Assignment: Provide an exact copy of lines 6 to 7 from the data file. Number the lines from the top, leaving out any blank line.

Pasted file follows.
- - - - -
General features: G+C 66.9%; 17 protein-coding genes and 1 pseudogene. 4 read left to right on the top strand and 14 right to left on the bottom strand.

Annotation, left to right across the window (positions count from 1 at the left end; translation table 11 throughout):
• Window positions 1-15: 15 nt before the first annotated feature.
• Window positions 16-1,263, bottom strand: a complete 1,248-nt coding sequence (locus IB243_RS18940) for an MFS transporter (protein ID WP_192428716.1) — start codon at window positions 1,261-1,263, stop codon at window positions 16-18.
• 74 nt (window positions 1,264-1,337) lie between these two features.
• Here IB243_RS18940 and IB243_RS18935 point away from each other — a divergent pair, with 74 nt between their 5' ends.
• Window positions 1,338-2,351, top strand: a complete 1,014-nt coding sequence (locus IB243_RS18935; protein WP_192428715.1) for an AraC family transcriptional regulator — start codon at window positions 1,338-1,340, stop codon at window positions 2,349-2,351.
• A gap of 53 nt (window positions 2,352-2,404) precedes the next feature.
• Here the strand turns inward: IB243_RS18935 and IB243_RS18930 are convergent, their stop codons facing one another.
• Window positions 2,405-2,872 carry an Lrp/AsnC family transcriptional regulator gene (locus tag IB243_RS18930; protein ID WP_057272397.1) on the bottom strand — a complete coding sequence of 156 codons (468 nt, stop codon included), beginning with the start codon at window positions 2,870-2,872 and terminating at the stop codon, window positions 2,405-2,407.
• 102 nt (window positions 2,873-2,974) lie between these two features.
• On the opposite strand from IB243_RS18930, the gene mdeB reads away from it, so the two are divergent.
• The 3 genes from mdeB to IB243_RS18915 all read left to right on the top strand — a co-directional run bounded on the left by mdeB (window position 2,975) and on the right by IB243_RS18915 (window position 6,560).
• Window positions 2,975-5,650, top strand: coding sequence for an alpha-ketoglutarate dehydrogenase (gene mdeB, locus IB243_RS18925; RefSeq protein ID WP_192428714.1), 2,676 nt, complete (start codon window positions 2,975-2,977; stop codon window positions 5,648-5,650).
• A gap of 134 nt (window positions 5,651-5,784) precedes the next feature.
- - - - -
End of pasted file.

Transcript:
• Here IB243_RS18940 and IB243_RS18935 point away from each other — a divergent pair, with 74 nt between their 5' ends.
• Window positions 1,338-2,351, top strand: a complete 1,014-nt coding sequence (locus IB243_RS18935; protein WP_192428715.1) for an AraC family transcriptional regulator — start codon at window positions 1,338-1,340, stop codon at window positions 2,349-2,351.